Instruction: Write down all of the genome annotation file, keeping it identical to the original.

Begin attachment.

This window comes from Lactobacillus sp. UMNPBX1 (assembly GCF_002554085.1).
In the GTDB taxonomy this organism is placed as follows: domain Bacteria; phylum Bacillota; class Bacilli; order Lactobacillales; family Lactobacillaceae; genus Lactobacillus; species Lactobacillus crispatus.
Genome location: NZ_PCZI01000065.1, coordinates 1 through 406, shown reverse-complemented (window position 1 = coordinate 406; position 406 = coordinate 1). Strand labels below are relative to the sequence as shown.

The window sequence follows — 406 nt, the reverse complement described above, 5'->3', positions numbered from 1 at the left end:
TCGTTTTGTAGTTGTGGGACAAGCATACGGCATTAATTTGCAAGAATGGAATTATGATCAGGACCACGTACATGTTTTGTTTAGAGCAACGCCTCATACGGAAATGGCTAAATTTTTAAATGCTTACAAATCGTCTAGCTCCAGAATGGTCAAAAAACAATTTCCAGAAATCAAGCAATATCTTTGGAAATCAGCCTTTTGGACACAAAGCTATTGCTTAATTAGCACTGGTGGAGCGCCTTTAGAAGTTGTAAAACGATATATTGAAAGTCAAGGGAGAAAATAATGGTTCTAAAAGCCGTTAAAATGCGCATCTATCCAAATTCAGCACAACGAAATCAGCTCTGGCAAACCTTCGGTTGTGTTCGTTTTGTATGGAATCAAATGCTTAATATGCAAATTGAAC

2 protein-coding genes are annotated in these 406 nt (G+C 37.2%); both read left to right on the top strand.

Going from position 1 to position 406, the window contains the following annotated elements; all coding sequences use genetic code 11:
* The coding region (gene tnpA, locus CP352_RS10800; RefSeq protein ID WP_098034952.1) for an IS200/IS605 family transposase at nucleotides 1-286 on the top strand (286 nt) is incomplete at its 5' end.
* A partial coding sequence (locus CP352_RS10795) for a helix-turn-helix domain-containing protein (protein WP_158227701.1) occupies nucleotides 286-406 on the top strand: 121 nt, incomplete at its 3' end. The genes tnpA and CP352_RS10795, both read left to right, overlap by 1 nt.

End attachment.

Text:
This window comes from Lactobacillus sp. UMNPBX1 (assembly GCF_002554085.1).
In the GTDB taxonomy this organism is placed as follows: domain Bacteria; phylum Bacillota; class Bacilli; order Lactobacillales; family Lactobacillaceae; genus Lactobacillus; species Lactobacillus crispatus.
Genome location: NZ_PCZI01000065.1, coordinates 1 through 406, shown reverse-complemented (window position 1 = coordinate 406; position 406 = coordinate 1). Strand labels below are relative to the sequence as shown.

The window sequence follows — 406 nt, the reverse complement described above, 5'->3', positions numbered from 1 at the left end:
TCGTTTTGTAGTTGTGGGACAAGCATACGGCATTAATTTGCAAGAATGGAATTATGATCAGGACCACGTACATGTTTTGTTTAGAGCAACGCCTCATACGGAAATGGCTAAATTTTTAAATGCTTACAAATCGTCTAGCTCCAGAATGGTCAAAAAACAATTTCCAGAAATCAAGCAATATCTTTGGAAATCAGCCTTTTGGACACAAAGCTATTGCTTAATTAGCACTGGTGGAGCGCCTTTAGAAGTTGTAAAACGATATATTGAAAGTCAAGGGAGAAAATAATGGTTCTAAAAGCCGTTAAAATGCGCATCTATCCAAATTCAGCACAACGAAATCAGCTCTGGCAAACCTTCGGTTGTGTTCGTTTTGTATGGAATCAAATGCTTAATATGCAAATTGAAC

2 protein-coding genes are annotated in these 406 nt (G+C 37.2%); both read left to right on the top strand.

Going from position 1 to position 406, the window contains the following annotated elements; all coding sequences use genetic code 11:
* The coding region (gene tnpA, locus CP352_RS10800; RefSeq protein ID WP_098034952.1) for an IS200/IS605 family transposase at nucleotides 1-286 on the top strand (286 nt) is incomplete at its 5' end.
* A partial coding sequence (locus CP352_RS10795) for a helix-turn-helix domain-containing protein (protein WP_158227701.1) occupies nucleotides 286-406 on the top strand: 121 nt, incomplete at its 3' end. The genes tnpA and CP352_RS10795, both read left to right, overlap by 1 nt.